This is a great question, because uncertainties around pricing are probably the most common concern for Australian virtual assistants and online business managers. There’s also a lot of fluctuation in the answer and surprisingly, this is a good thing.
We’ll unpack why a bit later — but before we get into the technicalities, let’s talk about you.
Take a breath.
We know pricing conversations feel overwhelming — and the self-doubt is real — but the fact you’re reading this means that you have confidence in what you do and how you do it.
Not everyone has skills like you, or better yet, can use them to directly benefit other people’s livelihoods to be more joyful and efficient. (After all, if everyone could do it, Australian virtual assistants wouldn’t head up such a burgeoning industry).
Believe that you’re worth your asking price, because you are.
With that out of the way, here is how to practically line up some dollars against value.
First cab off the rank is to think about your minimum pricing point, because that’s your launchpad. This means that you need to glean a number that accurately reflects what you know you could earn as a permanent employee in the market. For this, you want to use:
- All of your identified skills (where have you managed busy schedules, balanced client’s books, helped with copywriting or kept a website or CRM up to date?)
- Any niche expertise you can offer
- Past experience and previous roles that are relevant
- Extra ways that you can add value not advertised, like being confident on the phone
- The hours you have available to work in or around
With all of this intel, consider the minimum salary or wage you’d accept as an employee.
Contractors are businesses, not employees
Once you’ve got that figure, simply add 30% to account for overheads and non-billable time. This helps to account for the costs and the work you have to do to keep your business functioning, such as:
- Time spent marketing your business
- Unpaid meetings to win new clients
- Admin hours needed to invoice and track time
- Professional development – both your non-billable hours and the costs of training to keep abreast of trends and tools with continuous education
- Insurance costs and the regular reporting that goes with it
- Staying tax-compliant
- A savings buffer to account for holidays and leave, as well as those coffee breaks you waved goodbye to when you switched from employee to business owner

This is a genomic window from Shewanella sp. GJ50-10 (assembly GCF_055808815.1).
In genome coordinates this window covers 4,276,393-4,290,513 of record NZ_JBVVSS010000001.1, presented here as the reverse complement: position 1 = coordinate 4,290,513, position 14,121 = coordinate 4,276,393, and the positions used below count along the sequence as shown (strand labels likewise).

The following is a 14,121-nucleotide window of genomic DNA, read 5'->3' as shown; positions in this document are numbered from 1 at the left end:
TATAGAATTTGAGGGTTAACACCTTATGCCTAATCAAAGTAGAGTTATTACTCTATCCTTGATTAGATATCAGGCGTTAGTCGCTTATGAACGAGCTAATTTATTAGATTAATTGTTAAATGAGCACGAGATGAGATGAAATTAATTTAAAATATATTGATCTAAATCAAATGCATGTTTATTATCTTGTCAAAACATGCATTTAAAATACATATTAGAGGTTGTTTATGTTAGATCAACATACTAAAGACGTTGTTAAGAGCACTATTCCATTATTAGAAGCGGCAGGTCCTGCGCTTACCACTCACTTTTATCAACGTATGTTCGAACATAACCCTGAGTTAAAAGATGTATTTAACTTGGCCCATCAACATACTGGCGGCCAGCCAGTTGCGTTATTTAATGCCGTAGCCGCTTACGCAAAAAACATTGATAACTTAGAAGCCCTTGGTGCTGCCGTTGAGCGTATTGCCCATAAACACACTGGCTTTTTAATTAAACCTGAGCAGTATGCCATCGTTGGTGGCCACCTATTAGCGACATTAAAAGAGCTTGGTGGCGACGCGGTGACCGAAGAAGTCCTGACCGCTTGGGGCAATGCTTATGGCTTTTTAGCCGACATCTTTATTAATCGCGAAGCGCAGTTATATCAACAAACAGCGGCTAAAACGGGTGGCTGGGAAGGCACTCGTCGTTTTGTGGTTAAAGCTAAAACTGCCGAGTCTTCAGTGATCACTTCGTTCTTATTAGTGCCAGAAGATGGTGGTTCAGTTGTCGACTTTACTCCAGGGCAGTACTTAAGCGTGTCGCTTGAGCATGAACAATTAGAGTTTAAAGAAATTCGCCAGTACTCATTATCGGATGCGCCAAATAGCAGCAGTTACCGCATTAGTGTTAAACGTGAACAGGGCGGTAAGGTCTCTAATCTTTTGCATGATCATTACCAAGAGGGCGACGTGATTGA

- Your phone, modem, laptop and other equipment (including their monthly fees)
- Other ongoing costs like MS Office and website hosting
You also want to factor in training hours for time spent on learning tools that would benefit a specific client. Have you been asked to build automated workflows, or learn a particular CRM? This is generally more of a per client thing, but should be factored in.
Can you see how we’re conceptually building value (and confidence!), and then using that to set a price?
We generally encourage Australian virtual assistants and online business managers to factor in a little cushioning for superannuation too.
While some clients will pay the super guarantee additionally without prompting, others don’t know their obligations around super. It’s best to check your eligibility, and if not, ensure you are adding to that little nest egg on your own.
Meet Rashida – Legal VA
Let’s see how this could work in practice:
Rashida is an Australian virtual assistant with 10 years experience as a legal secretary within a global legal firm. She’s managed the chaotic schedule of multiple lawyers, transcribed at court, and done additional training to qualify as a paralegal, which means she can draft and proof legal documents. She’s also confident on the phone and working with multiple high-level stakeholders.
Rashida is looking for work during school hours, and can commit a maximum of 5 hours per day, 4 days a week. If Rashida were to seek a permanent part-time role in this niche, she could ask for a salary ballpark of $40,000 per annum. This role would attract an additional 11% Super Guarantee, totalling $44,400. Rashida now knows her market figure. As a contractor, she needs to add 30% to it for non-billable time.
Rashida can take $57,720 – her contractor rate – and use it to formulate either an hourly offer or a package fee depending on the client’s needs.
Need an extra helping hand?
We’ve just launched The Australian VA & OBM Coach Directory – the one-stop shop for Australian VAs and OBMs searching for qualified experts across every field to upskill from, and use as a guiding light on tough business decisions.
Think handpicked coaches across social media management, copywriting, automation, proposal reviews, business systems audits and more. You can now book time with seasoned professionals to discuss your unique service offering, and use them as a personal gateway to price yourself.
As an added bonus, many can review your proposals and pitch documents (and even rewrite them for you if need be). Good luck to everyone in our wonderful community embarking on their pricing journey.